EASTENDERS star and matriarch Nina Wadia has reflected on her humble beginnings in India at her OBE investiture ceremony, revealing that she “never in a million years” thought she would be recognised by royalty.
The 53-year-old actress, who found fame on acclaimed sketch show Goodness Gracious Me, was recognised at Windsor Castle by the Princess Royal for services to entertainment and charity.
Wadia shed a tear for her late parents, who she credited with inspiring her charity work, and described braving a quarry in winter while wearing a dress for new Netflix show The Sandman, which is based on a DC comic of the same name.
The comedian, who grew up in Mumbai, India, before moving to Hong Kong aged nine, wore a striking blue dress from Bombshell HQ, silver Vivienne Westwood bracelet and a delicate black fascinator for the ceremony which she attended with her husband, composer Raiomond Mirza.
Wadia told Politicalite her OBE was tinged with sadness at her parents not being around to see her collect it.
“There’s something about growing up in this little house in India, I never in a million years thought that this could happen to someone like me,” she said.
“If they were here, I would have had a fight over who to bring – mum or dad.
“I wish they were here, because this would mean so much more. I miss them terribly.”
Pausing to wipe a tear, she added: “My mum would have been so proud and so excited.
“This was right on the surface, I tried to hold it all in, in the car I was saying – my makeup’s going to run.”
Wadia, who has a son with Type 1 diabetes, spoke with Anne about being an ambassador for the Juvenile Diabetes Research Foundation (JDRF), and supporting other charities including Diabetes UK and Barnardo’s.
She told Politicalite: “My parents taught me from the very beginning that if success starts to come to you, make sure you give something back.
“That’s how life works, I’ve always believed that.”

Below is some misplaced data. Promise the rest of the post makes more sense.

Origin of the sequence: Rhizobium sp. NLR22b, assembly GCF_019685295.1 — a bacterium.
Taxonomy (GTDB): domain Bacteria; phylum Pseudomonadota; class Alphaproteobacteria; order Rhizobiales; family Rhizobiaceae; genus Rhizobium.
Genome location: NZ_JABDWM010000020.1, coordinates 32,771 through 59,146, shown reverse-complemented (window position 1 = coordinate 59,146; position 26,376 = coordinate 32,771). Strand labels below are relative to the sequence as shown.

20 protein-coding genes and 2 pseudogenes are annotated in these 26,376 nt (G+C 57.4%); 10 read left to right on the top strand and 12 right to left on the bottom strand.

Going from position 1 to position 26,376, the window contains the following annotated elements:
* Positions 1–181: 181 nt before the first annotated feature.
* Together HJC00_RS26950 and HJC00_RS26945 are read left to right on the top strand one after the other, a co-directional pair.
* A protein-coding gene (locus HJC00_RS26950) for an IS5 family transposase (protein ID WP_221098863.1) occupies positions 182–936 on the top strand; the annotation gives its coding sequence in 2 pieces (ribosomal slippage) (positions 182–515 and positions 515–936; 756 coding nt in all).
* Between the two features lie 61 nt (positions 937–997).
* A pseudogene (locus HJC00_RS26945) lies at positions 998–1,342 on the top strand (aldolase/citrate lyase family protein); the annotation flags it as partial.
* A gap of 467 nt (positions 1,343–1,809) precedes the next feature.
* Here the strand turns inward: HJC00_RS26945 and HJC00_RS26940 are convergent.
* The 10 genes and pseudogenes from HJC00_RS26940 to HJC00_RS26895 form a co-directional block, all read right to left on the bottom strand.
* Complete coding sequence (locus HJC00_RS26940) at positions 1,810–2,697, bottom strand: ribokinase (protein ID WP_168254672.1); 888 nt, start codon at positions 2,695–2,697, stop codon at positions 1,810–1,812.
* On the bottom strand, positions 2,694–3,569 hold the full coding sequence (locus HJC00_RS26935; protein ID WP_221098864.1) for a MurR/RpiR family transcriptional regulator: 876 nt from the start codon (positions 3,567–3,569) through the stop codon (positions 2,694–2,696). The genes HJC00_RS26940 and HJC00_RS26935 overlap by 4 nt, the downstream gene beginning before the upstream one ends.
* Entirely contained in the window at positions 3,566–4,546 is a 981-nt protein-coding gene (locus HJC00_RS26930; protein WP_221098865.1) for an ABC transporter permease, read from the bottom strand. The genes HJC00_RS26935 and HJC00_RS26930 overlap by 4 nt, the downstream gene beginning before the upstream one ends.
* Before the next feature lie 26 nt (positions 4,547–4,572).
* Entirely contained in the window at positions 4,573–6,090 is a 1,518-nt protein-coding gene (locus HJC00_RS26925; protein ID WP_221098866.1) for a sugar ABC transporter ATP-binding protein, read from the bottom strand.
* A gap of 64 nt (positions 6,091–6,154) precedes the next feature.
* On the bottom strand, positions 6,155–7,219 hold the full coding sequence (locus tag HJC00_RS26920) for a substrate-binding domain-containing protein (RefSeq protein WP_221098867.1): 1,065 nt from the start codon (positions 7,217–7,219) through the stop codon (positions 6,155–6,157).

Wadia said she is starring as the “ethereal” Mother Fate in the Netflix interpretation of Neil Gaiman’s graphic novel, The Sandman.
She said: “I have this huge wig, and we filmed in what I think was a quarry somewhere in south-west England on what was the coldest day in February last year.
“I was wearing a long chiffon blue dress and a wind machine on me.
“The director was like, ‘can you not shake’, and I said, ‘no, I can’t not shiver’.
“It was quite something. It looks incredible from the bits we’ve seen, a stunning piece of work, so I’m very excited about that.”
Wadia added that in her performances for more relatable characters than Mother Fate, she adopts mannerisms from interesting people she meets in real life.
“What tends to happen with my work, is I will meet people who have quirks, and I think, ‘I’m going to steal that for a character’ – and hope they don’t notice,” she said.
“I’ve always been a people-watcher, I think a lot of actors are, because we get inspiration from that.
“I like detail in my work. So when I’m watching other people I notice how they hold a pen, or how they drink their tea, and I try and incorporate that.”
Netflix’s version of The Sandman, which also stars Stephen Fry and Jenna Coleman, has been described as “a rich blend of modern myth and dark fantasy in which contemporary fiction, historical drama and legend are seamlessly interwoven”.
Additional reporting by PA Media